We wondered how on earth, if we could not say we had been broken, that others in our group could possibly meet that qualification. I realize now that true brokenness is a sliding scale. The things that we considered breaking events when we were in our twenties seem so minor now.

Broken. His question haunted me, still.

I thought of it again after listening to Francis Chan’s story of leaving his church for the unknown out of an ache to do the things Jesus did. I had that same ache. When he invited planters to come to the front to pray, I initially brushed it off. I’ve never been one much for experiential worship, waving my hands in the air or being very expressive.

Still, I went forward and poured my heart out to God truly wanting to be entirely open to all He wanted to accomplish.

Five days later I lay in Florida Hospital learning that I would die without a liver transplant. Of course, the church plant plans came to a halt immediately. Even our hopes of hanging out with the cool kid, church planters over the summer to earn their trust evaporated on the spot.

Tomorrow I will sit in the same room where I prayed that prayer three years ago. I will be part of Exponential 2014 with more than 3000 people who are planting new works, doing creative things or investing themselves in revitalizing dying churches. I will sit there, healthy, almost 2 years after the transplant that saved my life.

I return knowing exactly what God has called me to. I come as the new pastor of a 125 year old church that was facing closing its doors unless it took some courageous steps toward change. Our little church of 35-40 has become a church of more than 100 in the last 8 months.

There will be clusters of enthusiastic 30 year olds, canvas messenger bags slung over their shoulders containing the newest in Apple products. Denominational church planting teams will brainstorm around tables. General sessions will be energetic, creative and engaging with full volume worship music and accompanying lights and video. It will look vastly different from the one pastors’ conference I attended several years ago. I doubt there will be even one suit coat or tie in the room. I felt so out of place at that conference. Here, I feel at home.

One thing is for certain. If a speaker asks, “have you been broken?” I will answer with total confidence because of the events of the last three years. My God walked with me to the edge of death and hopelessness, made my transplant possible and brought me back to where I am now, restored.

I have been broken.

Let’s roll!

Yes, I have been broken.

Posted in Liver disease | Tagged , , , , | 1 Comment

Happy Easter!

A quick update before I join a friend for 10-15 miles of pedaling this morning:

- Life is awesome! Headaches are my only lasting side effect.
– I’m too busy. That’s amazing since 2 years ago I was about dead with only medical appointments on my calendar.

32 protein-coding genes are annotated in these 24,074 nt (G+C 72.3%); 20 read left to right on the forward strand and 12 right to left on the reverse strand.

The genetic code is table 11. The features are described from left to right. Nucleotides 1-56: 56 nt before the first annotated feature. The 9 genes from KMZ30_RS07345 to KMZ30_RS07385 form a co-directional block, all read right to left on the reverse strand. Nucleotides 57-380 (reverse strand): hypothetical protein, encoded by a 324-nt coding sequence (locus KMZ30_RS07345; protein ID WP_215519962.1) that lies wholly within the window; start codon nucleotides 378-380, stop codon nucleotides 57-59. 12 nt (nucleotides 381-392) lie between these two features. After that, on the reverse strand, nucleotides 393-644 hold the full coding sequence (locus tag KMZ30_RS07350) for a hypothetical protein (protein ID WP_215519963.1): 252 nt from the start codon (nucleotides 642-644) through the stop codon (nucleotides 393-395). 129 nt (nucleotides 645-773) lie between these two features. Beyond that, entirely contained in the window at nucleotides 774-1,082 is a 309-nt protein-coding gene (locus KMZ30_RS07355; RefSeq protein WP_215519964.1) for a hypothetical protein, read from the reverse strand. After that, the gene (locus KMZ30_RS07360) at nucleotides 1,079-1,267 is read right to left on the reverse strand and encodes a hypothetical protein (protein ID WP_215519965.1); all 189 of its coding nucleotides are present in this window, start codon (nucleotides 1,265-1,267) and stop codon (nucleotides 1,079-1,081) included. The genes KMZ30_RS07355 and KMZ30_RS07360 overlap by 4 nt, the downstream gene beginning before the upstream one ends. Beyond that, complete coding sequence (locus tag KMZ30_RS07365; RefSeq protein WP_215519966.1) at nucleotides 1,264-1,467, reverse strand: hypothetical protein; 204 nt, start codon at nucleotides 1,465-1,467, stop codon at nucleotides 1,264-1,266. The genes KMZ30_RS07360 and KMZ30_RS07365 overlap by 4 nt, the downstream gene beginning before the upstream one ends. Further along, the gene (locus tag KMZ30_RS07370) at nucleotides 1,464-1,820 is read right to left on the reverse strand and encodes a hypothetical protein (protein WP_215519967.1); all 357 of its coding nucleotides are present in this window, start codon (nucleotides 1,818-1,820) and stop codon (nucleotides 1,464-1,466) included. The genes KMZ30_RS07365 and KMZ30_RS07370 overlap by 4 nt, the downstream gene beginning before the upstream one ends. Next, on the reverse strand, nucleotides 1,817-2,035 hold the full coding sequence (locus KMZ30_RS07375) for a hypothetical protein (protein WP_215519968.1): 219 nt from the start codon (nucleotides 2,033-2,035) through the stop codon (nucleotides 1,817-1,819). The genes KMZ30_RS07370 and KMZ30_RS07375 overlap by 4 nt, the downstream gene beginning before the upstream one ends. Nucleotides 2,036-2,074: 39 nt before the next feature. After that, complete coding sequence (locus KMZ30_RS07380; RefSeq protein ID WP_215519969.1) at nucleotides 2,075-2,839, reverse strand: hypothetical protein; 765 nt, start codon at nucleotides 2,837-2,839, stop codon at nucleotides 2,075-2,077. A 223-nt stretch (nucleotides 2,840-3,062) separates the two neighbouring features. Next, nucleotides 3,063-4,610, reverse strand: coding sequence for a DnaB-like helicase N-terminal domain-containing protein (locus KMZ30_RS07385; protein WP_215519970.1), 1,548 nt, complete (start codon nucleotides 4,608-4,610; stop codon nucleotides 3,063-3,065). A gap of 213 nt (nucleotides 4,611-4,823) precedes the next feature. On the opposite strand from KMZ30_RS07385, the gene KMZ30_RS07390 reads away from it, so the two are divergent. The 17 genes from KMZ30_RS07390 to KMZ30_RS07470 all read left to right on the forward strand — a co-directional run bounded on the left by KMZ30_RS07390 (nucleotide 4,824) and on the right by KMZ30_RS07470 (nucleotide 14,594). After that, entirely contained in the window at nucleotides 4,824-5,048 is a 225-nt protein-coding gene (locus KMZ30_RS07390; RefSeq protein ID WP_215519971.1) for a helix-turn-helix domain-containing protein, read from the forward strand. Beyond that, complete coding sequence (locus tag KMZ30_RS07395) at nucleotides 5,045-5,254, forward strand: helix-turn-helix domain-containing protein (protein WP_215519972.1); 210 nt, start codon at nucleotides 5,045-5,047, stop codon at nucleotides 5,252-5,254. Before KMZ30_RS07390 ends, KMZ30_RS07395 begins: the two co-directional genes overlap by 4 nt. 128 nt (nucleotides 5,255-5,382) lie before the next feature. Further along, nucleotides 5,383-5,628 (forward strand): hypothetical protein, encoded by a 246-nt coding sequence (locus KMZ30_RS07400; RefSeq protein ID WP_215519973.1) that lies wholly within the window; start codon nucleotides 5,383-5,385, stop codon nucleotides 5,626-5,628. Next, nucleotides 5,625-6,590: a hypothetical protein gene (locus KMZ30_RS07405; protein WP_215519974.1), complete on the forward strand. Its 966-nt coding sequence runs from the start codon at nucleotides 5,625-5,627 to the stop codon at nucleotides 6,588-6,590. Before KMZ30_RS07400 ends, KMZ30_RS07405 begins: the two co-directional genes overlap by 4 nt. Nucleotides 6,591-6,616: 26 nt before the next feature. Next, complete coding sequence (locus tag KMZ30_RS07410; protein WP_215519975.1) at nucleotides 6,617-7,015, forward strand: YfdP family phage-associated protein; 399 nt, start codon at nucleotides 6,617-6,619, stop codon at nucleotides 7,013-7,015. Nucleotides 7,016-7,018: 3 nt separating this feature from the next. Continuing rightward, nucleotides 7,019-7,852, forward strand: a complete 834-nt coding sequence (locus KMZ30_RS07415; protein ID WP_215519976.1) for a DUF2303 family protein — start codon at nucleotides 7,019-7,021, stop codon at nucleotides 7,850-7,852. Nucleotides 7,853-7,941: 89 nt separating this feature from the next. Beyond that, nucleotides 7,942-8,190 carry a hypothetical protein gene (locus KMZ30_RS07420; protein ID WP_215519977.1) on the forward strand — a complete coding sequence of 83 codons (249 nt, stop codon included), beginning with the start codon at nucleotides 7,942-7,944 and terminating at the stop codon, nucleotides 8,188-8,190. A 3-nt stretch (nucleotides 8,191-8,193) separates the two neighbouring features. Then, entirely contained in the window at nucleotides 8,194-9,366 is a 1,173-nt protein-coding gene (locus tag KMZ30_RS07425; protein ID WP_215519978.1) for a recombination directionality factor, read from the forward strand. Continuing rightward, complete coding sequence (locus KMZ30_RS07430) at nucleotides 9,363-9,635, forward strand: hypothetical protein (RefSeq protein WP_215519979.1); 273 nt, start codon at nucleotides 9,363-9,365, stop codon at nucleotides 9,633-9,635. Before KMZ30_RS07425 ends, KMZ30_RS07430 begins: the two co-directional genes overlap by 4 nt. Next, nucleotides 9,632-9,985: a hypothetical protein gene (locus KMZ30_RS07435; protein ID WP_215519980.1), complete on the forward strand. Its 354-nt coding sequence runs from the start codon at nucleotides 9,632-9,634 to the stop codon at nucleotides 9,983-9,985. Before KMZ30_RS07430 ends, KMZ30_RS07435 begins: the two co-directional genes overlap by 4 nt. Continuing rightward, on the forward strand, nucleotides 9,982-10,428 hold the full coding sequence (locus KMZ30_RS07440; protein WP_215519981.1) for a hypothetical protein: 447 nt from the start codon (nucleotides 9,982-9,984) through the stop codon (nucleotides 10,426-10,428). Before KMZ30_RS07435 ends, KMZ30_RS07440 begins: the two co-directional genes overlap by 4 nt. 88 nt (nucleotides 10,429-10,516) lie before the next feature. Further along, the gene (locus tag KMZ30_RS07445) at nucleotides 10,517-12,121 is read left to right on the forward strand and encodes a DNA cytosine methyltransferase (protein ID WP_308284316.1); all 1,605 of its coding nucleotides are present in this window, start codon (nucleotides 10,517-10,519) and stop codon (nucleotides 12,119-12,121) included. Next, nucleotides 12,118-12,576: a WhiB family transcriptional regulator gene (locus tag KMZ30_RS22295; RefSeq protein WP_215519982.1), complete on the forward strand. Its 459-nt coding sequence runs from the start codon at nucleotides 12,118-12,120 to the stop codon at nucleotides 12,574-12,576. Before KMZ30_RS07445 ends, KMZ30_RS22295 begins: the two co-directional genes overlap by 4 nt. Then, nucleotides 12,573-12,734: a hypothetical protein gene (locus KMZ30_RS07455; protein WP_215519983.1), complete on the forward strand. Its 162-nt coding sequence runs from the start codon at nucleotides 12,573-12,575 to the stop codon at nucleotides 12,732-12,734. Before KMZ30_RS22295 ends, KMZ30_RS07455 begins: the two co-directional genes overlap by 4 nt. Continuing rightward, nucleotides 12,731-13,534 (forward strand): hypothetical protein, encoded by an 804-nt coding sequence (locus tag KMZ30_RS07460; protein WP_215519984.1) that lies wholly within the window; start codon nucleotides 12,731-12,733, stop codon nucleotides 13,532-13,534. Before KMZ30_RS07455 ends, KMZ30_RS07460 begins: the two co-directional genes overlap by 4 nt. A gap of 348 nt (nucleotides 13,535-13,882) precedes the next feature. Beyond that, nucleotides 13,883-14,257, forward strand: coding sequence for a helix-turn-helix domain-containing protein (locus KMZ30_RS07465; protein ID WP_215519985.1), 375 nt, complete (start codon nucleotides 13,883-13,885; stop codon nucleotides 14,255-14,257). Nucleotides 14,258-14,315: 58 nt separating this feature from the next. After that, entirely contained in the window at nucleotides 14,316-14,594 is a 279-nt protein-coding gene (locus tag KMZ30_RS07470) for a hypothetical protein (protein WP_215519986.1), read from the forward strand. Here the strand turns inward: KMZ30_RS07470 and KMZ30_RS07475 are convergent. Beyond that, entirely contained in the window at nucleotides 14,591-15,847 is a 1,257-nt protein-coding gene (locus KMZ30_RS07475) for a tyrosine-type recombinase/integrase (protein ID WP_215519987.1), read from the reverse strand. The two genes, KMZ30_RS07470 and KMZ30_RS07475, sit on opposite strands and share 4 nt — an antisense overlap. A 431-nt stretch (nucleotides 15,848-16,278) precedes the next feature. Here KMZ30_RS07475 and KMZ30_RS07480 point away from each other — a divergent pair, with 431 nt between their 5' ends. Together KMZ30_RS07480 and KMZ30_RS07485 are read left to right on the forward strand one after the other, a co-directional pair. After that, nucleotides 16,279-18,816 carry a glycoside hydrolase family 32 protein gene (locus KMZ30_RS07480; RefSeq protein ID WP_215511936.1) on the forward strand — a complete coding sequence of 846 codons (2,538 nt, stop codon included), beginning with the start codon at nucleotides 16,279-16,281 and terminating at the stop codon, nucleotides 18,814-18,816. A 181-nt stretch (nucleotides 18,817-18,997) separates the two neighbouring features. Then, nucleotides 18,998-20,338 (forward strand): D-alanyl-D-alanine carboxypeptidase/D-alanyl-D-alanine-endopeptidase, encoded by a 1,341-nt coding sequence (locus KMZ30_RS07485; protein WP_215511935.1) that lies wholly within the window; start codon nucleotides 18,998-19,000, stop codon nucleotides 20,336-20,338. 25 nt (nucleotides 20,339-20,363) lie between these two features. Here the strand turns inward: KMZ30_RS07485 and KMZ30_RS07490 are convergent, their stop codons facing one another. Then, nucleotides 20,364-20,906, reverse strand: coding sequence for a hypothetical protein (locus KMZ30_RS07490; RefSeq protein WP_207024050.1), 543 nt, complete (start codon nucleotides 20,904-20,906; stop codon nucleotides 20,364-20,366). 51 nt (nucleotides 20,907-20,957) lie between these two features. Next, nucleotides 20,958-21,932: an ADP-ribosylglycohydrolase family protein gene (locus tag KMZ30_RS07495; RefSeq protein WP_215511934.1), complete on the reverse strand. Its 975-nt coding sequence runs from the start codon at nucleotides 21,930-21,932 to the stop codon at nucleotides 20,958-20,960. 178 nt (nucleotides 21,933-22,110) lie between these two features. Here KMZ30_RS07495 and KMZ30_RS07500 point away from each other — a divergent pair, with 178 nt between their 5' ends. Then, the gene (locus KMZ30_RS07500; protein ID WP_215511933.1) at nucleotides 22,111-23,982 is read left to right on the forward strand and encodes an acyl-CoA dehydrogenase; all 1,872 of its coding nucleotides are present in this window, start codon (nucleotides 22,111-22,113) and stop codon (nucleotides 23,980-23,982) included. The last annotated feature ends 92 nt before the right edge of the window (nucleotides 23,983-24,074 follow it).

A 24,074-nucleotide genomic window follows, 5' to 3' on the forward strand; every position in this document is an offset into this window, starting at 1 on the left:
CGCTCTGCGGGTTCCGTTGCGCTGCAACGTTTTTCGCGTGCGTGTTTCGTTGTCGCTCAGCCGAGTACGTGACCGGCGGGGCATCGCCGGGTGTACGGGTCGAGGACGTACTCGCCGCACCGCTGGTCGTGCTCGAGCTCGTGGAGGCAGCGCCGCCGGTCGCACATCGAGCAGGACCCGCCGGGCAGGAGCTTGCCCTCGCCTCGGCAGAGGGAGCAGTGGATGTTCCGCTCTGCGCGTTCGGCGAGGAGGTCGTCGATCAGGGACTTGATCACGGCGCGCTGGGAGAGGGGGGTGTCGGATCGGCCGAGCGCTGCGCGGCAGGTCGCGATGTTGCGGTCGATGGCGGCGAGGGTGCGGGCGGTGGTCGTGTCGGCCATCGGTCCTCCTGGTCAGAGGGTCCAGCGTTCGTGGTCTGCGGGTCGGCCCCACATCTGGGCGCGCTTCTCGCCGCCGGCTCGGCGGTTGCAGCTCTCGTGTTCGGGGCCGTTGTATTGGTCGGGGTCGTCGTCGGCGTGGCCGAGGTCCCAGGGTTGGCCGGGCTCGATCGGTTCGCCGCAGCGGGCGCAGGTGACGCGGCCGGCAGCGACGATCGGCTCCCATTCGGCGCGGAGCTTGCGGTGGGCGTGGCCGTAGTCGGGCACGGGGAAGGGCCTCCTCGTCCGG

– A little church in my neighborhood asked me to be its pastor. We’ve tripled in 8 months from 35-40 to around 120. I love it.
– My weight remains steady at about 215 though I would like it to be 200. I’m working on it.
– In June I will officiate the wedding ceremony for my third son. That’s a big deal when I didn’t think I’d be alive to see it.

This weekend we celebrate Easter and new life. My Jesus conquered death so that I might live. I will be alive eternally long after this physical body gives out. Still, I am so thankful to have more days in this flesh suit to enjoy my friends and family.

- Scott

Posted in Liver disease | 2 Comments

How should I shepherd this flock? Where do I begin?

PSX_20140318_112305“I have something for you,” Jen said. Her face wore her father’s half-smirk-half-smile that always made me wonder what he was up to. She stood facing me close enough that I could see the same spark that I used to see in her dad’s eyes when he would drop by my office to chat.

We stood in the lobby of a church that had weathered more than 125 years of history, about to walk in and join 200 or so others who had gathered to celebrate its next phase of life.  I was about to be officially installed as its new shepherd.

Most of my friends who greeted me before our conversation spoke clichés about God working in mysterious ways or asked if I ever imagined myself in this situation – pastor of a traditional, historic church. With my cleanly shaved head, my jeans and cowboy boots or canvas Chucks, none would have pictured me here. Was it possible that this church that had seen three traditional pastors come and go in just ten years, was moving toward embracing a guy like me with no suits, no robes and little use for ritual, ceremony or barriers of tradition? Were they really open to me with my diamond earring and my penchant for thinking outside the box?